within which the student operates.
ABSENCE OF FRAMEWORK
TO PROVIDE FRAMEWORK THE TEACHER SHOULD:
a) Delimit the area covered by the question.
b) Use words that themselves give directions.
c) “AIM” the student to the desired response.
e.g. We would like you to think and organize
along these lines . . . . . . etc.
d) Indicate the value of the question and the time to be spent
in answering it.
4. Decide in advance what factors (other than content) will be considered in the evaluation.
clarity of expression, ... etc.
5. Do not provide optional questions. WHY?
a) Valid comparisons of achievement?
b) Difficult to construct questions of equal difficulty.
- lenient in grading difficult questions?
- severe in grading easy questions?
c) Motivation to study all the material?
Optional questions are justified when:
i) students are not taught common materials.
ii) there are deviations from a common syllabus
from class to class.
6. Use a relatively large number of questions requiring shorter answers (about 1\2 page) rather than just a few questions involving long answers (2 - 3 pages).
WHY? a) Broader sampling of content.
b) Answers can be read more rapidly.
c) Easier to “aim” the student to the desired response.
7. Don’t start with words such as “list”, “who”, “what”. These words tend to elicit responses that require only recall of factual information.
the length of response
8. Adapt to the maturity level
complexity of the of the student
question and answer
9. Use the novel type of question wherever feasible.
10. Prepare a scoring key/model answer before the papers are
Global scoring method
A. Analytical Method (“point-score” method):
The model answer is broken down into specific points. The student’s score is based upon the number of points contained in his/her answer.
Factors to consider in assigning point value:
i) Time needed to respond.
ii) Complexity of the question.
iii) The emphasis placed on that content
area in the instructional phase.
Analytical Scoring Method
1. Can yield very reliable scores.
2. The very process of preparing the detailed
answer may reveal such errors as:
- faulty wording
- extreme difficulty
- complexity of the question
- unrealistic time limits
3. The fine subdivision of the model answer can
make it easier to discuss the grade given to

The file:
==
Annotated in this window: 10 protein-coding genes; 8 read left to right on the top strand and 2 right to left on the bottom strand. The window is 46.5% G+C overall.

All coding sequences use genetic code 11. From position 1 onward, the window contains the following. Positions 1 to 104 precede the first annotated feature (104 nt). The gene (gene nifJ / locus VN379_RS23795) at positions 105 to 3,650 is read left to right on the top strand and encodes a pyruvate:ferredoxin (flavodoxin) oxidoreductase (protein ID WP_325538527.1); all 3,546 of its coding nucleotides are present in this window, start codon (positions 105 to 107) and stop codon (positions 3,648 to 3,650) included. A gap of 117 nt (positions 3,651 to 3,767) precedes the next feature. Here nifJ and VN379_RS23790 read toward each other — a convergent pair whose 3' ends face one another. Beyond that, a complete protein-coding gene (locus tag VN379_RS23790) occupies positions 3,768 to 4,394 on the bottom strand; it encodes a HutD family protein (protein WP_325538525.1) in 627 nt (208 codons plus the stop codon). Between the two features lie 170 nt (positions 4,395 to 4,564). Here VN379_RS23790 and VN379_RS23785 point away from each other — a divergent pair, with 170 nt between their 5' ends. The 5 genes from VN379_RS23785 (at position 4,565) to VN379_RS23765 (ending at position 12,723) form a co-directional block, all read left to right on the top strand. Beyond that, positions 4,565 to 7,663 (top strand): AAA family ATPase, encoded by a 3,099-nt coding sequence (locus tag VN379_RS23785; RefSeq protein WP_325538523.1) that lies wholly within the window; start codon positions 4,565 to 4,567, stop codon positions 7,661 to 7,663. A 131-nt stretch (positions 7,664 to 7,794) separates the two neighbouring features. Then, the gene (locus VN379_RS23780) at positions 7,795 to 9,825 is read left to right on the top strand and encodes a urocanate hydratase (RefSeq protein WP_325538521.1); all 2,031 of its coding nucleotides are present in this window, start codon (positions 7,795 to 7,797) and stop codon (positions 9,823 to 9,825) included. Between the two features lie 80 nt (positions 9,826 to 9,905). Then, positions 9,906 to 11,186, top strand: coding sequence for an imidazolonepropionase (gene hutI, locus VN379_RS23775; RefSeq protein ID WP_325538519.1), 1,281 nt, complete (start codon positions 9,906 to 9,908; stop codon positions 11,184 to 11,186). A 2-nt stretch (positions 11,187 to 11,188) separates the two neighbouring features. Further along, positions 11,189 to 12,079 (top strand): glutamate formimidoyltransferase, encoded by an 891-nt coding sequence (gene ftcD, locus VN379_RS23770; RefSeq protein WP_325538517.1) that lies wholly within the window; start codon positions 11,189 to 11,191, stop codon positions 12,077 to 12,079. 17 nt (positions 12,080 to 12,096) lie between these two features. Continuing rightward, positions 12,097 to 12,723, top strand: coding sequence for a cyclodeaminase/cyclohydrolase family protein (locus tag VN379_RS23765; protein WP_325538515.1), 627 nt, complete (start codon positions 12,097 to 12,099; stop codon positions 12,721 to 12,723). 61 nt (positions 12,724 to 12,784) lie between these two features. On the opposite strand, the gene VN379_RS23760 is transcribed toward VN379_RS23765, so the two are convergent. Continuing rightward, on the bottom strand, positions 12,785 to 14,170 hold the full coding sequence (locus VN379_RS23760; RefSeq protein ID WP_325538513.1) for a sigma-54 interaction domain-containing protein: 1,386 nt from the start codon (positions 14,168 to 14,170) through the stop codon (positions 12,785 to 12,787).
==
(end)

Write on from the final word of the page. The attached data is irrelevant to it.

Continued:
1. It is very laborious and time-consuming.
2. In attempting to identify the elements,
undue attention may be given to superficial
aspects of the answer.
B. GLOBAL SCORING (HOLISTIC/RATING METHOD)
- The rater is asked to establish standards or anchor points for the essay by:
a) preparing own model answers.
b) selecting papers already written and let the actual
responses establish the various anchor points.
The rater is then instructed to read the response rapidly, form a general impression, and using some standard, assign a rating to the response.
i.e. A SINGLE OVERALL JUDGMENT OF THE
QUALITY OF A PAPER.
ADVANTAGES: Very effective when large number of essays
are to be read.
DISADVANTAGES: 1. Somewhat subjective.
2. Rather difficult to discuss the grade
given to the student.
FACTORS TO CONSIDER WHEN SCORING ESSAY TEST
1. Be consistent in your grading.
2. Grade only one question at a time for all papers.
3. Randomly shuffle the papers before grading them.
4. Try to score all responses to a particular question without
5. Grade the response anonymously to reduce personal bias.
6. The mechanics of expression should be judged separately from
what the student writes.
grammar, ... etc.
7. If possible, obtain 2 independent readings of the
test and use the average as the final score.
Have the same reader grade the papers twice.
8. Provide comments and correct errors
a) as an opportunity to teach the students.
b) to explain method of grade assignment.
9. Set realistic standard.
- not too lenient, not too harsh.
It provides immediate feedback to both student
1. Can determine how well the student can
organize and synthesize his ideas and
2. Requires student to supply the correct
answer no guessing.
3. Permits free response. Student can ask for
clarification regarding ambiguous questions.
4. Permits detailed probing.
5. For special students.
1. Very limited sampling of content.
2. Low rater reliability.
3. Time-consuming and costly.
4. Advantageous to the highly articulate
5. Often encourages lack of planning.
6. No record of examinee’s response for